This week’s news that Yahoo! would acquire Tumblr thrust the company’s monetization strategy squarely into the media spotlight. We’ve been following the discussions here at Skimlinks, and we think it presents an excellent opportunity to bring up the value of affiliate marketing, and how it can benefit social sites in addition to the range of other content site types we work with.
Typically, content sites have monetized through display ads, though advertisers have grown increasingly dissatisfied with the low click-through rates (hovering around 0.2%), and are openly experimenting with other forms of digital advertising, like native, and other forms of content monetization altogether. For example, social sites like Tumblr have been experimenting with native formats, like its successful ad for Coca-cola, but these sites still need to find more revenue streams and methods to monetize their content in such a way that does not clutter the site design or annoy readers.
Enter affiliate marketing. Whereas affiliate had been relegated to being the unsung hero of the marketing budget, now, by many accounts, it is becoming a mainstream form of marketing for advertisers, and of monetization for publishers. Content creators easily benefit – once they enter one line of Skimlinks code into their websites, automatically, all links included are changed to affiliated links, earning them commissions when visitors make a purchase. Advertisers benefit by having their product inserted directly and seamlessly into the content itself as a hyperlink, where the product mention appears as a natural extension of the story users are reading, which engages rather than annoys users.
Content sites have an excellent track record for bringing in new customers thanks to the rise of social discovery. Consumers are increasingly finding out about new products through other users via the spectrum of non-traditional media, including larger social sites like Tumblr, where users can see images of products in action, or are discovering new music through Spotify or finding out about new furniture through sites like Pinterest or Houzz. What is consistent across content site platforms – which can include social sites in addition to editorial sites, blogs, product review sites – is that these sites regularly spark a consumer’s interest in a new product.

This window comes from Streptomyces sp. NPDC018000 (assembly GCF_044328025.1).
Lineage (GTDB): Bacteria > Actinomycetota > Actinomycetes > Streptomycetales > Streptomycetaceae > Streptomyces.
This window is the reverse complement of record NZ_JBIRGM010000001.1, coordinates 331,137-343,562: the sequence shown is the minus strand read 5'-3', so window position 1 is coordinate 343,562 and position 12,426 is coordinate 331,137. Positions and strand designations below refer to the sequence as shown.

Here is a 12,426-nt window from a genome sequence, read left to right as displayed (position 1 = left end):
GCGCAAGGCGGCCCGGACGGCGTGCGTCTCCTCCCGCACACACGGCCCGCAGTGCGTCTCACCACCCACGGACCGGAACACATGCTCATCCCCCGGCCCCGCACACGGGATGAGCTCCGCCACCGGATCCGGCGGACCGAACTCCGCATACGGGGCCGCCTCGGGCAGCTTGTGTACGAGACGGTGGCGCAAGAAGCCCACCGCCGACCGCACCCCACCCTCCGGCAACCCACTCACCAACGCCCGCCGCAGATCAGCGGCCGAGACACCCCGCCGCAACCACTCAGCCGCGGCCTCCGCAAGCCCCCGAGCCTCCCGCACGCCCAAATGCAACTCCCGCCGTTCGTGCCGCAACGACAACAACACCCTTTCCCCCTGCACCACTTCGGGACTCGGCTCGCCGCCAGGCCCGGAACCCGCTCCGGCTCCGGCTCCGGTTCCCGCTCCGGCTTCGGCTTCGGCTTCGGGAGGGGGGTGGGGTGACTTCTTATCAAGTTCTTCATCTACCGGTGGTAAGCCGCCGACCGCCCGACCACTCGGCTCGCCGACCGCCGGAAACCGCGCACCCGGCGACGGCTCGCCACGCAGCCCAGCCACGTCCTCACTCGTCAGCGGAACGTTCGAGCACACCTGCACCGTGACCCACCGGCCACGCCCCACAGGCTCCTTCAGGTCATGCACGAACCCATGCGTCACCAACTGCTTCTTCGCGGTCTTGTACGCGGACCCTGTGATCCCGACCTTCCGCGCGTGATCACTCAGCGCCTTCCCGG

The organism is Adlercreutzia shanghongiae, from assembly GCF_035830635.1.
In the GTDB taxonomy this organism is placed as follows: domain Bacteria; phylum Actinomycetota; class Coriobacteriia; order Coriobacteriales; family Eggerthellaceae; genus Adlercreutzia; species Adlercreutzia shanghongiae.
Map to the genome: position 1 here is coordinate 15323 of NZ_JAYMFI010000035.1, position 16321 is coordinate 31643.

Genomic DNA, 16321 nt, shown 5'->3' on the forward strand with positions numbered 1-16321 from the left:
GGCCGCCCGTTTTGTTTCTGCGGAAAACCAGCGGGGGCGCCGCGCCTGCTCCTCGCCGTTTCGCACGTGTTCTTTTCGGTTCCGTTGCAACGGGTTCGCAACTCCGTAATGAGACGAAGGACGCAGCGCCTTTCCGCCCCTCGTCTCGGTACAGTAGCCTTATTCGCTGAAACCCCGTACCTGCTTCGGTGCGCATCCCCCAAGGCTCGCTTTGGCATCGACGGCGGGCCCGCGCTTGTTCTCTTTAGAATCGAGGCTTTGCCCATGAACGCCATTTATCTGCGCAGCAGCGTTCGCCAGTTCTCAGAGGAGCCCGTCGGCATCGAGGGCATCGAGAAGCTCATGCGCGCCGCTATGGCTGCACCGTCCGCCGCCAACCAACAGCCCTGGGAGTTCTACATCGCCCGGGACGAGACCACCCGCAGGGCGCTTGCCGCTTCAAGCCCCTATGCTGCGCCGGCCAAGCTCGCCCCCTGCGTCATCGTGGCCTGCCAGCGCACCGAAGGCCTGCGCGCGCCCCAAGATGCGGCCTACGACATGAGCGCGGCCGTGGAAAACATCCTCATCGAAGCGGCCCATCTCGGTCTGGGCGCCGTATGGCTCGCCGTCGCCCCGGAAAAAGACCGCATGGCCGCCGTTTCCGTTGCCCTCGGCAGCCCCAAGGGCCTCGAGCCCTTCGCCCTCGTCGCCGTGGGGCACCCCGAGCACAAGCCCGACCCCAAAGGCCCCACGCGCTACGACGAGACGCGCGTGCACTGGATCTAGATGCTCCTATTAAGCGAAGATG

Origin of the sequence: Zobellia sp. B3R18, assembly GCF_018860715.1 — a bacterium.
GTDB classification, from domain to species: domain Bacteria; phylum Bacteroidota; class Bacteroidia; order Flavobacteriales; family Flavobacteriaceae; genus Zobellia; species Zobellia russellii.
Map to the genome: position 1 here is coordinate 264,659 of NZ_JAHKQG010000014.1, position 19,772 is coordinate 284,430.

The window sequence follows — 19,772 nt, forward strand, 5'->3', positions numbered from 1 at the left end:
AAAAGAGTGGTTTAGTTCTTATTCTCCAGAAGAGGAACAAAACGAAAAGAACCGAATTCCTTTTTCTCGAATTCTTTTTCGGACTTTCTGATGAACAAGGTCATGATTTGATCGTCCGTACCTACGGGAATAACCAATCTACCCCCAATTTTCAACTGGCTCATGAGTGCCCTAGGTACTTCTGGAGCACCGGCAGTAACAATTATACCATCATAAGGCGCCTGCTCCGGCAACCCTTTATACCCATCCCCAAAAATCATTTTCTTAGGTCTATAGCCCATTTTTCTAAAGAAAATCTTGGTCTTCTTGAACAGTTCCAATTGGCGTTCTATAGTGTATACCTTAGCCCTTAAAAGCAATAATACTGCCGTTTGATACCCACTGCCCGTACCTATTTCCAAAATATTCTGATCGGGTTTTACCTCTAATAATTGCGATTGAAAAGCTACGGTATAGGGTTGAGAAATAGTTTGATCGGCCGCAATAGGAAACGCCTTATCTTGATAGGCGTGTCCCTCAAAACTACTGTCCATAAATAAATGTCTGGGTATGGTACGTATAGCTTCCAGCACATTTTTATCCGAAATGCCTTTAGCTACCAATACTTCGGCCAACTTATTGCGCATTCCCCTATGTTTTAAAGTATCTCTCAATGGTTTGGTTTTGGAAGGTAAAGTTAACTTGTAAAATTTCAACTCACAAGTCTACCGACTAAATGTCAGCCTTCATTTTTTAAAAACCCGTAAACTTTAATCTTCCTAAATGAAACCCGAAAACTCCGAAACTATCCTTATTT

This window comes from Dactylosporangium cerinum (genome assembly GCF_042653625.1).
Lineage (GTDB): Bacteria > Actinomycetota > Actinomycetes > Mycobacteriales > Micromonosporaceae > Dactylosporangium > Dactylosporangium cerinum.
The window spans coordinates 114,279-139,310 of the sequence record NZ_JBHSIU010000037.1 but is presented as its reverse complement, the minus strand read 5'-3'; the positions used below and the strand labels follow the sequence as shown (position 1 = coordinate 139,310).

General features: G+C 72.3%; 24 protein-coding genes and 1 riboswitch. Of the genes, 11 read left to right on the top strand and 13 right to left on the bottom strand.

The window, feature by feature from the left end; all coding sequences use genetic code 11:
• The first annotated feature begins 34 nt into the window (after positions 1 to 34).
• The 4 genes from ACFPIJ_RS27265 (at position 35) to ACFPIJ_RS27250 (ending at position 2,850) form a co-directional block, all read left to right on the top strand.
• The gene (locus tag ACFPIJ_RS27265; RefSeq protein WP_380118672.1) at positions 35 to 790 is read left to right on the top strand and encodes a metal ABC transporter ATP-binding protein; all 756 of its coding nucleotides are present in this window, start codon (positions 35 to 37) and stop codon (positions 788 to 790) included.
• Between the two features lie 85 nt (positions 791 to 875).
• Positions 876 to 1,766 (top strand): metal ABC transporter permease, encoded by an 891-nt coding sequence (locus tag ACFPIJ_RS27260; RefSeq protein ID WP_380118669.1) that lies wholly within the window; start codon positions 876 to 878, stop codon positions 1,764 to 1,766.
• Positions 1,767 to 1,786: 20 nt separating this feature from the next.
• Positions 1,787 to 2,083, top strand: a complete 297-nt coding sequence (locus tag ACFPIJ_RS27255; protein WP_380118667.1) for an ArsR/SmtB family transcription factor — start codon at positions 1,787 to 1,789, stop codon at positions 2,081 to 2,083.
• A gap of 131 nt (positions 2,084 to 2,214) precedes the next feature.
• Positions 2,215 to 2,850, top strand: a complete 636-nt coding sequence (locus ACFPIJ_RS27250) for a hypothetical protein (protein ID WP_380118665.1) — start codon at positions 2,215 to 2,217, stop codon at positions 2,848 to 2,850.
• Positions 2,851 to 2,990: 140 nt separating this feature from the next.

Skimlinks’s approach to affiliate marketing seamlessly combines three key elements of good marketing: the right message (relevance to content), with targeting the right audience (the user being primed by the article to make a purchase), at the right time (when the user is online and able to make a purchase). As a testament to the power of content-driven purchase intent is the steady volume of dresses in Kate Middleton’s wardrobe that sell out immediately after she is photographed wearing them. This example is a tad extreme, but you get the idea!
In a boon to advertisers, affiliate marketing’s ROI is trackable, so it’s easy to see its value. Using Skimlinks, online retailers know exactly the number of visitors that are being driven to their sites, which content sites drove them there, where users browsed before making a purchase, whether or not their readers made a purchase, and if they did, which product they purchased. This is all very valuable data for advertisers to better understand and enhance the targeting of their audiences. For more on how advertisers can successfully implement an affiliate marketing program, our own director of marketing, Aaron Weissman has some advice.
Because of this and more, we expect to see more and more social and content sites using Skimlinks to monetize their content. The marketers who get involved earlier will benefit the most – learning how to better target consumers sooner, attract more new customers to their sites and take full advantage of e-commerce and the opportunities it affords them.